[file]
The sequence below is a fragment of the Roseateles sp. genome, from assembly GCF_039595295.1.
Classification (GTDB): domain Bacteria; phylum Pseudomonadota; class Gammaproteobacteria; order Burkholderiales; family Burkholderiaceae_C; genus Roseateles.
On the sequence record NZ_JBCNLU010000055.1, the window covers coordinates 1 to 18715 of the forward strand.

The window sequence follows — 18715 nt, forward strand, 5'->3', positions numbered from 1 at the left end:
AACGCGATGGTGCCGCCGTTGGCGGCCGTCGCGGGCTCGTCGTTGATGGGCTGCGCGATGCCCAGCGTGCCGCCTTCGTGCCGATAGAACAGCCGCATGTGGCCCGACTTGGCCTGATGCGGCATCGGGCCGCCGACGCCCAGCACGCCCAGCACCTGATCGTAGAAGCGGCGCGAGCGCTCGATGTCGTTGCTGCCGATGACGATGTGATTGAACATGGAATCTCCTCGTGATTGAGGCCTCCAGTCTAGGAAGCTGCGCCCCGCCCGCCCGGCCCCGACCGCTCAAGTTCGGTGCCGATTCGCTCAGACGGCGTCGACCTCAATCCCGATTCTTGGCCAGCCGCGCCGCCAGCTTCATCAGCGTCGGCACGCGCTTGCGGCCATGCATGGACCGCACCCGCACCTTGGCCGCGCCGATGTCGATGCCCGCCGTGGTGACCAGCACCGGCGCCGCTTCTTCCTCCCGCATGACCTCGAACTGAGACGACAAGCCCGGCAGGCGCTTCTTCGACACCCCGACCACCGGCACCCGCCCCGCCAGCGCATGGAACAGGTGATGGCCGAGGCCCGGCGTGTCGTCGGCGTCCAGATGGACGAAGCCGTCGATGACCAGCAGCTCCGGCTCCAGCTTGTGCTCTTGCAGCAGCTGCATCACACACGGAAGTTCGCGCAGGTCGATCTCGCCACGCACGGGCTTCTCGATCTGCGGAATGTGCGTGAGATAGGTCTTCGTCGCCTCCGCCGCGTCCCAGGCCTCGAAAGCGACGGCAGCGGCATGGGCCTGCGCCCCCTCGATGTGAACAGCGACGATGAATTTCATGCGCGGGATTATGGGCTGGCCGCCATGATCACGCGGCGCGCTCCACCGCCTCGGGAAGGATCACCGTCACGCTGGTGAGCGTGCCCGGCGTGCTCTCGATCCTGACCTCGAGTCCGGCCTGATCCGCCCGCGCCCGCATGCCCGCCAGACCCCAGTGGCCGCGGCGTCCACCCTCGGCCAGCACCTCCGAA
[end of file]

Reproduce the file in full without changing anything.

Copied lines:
The sequence below is a fragment of the Roseateles sp. genome, from assembly GCF_039595295.1.
Classification (GTDB): domain Bacteria; phylum Pseudomonadota; class Gammaproteobacteria; order Burkholderiales; family Burkholderiaceae_C; genus Roseateles.
On the sequence record NZ_JBCNLU010000055.1, the window covers coordinates 1 to 18715 of the forward strand.

The window sequence follows — 18715 nt, forward strand, 5'->3', positions numbered from 1 at the left end:
AACGCGATGGTGCCGCCGTTGGCGGCCGTCGCGGGCTCGTCGTTGATGGGCTGCGCGATGCCCAGCGTGCCGCCTTCGTGCCGATAGAACAGCCGCATGTGGCCCGACTTGGCCTGATGCGGCATCGGGCCGCCGACGCCCAGCACGCCCAGCACCTGATCGTAGAAGCGGCGCGAGCGCTCGATGTCGTTGCTGCCGATGACGATGTGATTGAACATGGAATCTCCTCGTGATTGAGGCCTCCAGTCTAGGAAGCTGCGCCCCGCCCGCCCGGCCCCGACCGCTCAAGTTCGGTGCCGATTCGCTCAGACGGCGTCGACCTCAATCCCGATTCTTGGCCAGCCGCGCCGCCAGCTTCATCAGCGTCGGCACGCGCTTGCGGCCATGCATGGACCGCACCCGCACCTTGGCCGCGCCGATGTCGATGCCCGCCGTGGTGACCAGCACCGGCGCCGCTTCTTCCTCCCGCATGACCTCGAACTGAGACGACAAGCCCGGCAGGCGCTTCTTCGACACCCCGACCACCGGCACCCGCCCCGCCAGCGCATGGAACAGGTGATGGCCGAGGCCCGGCGTGTCGTCGGCGTCCAGATGGACGAAGCCGTCGATGACCAGCAGCTCCGGCTCCAGCTTGTGCTCTTGCAGCAGCTGCATCACACACGGAAGTTCGCGCAGGTCGATCTCGCCACGCACGGGCTTCTCGATCTGCGGAATGTGCGTGAGATAGGTCTTCGTCGCCTCCGCCGCGTCCCAGGCCTCGAAAGCGACGGCAGCGGCATGGGCCTGCGCCCCCTCGATGTGAACAGCGACGATGAATTTCATGCGCGGGATTATGGGCTGGCCGCCATGATCACGCGGCGCGCTCCACCGCCTCGGGAAGGATCACCGTCACGCTGGTGAGCGTGCCCGGCGTGCTCTCGATCCTGACCTCGAGTCCGGCCTGATCCGCCCGCGCCCGCATGCCCGCCAGACCCCAGTGGCCGCGGCGTCCACCCTCGGCCAGCACCTCCGAA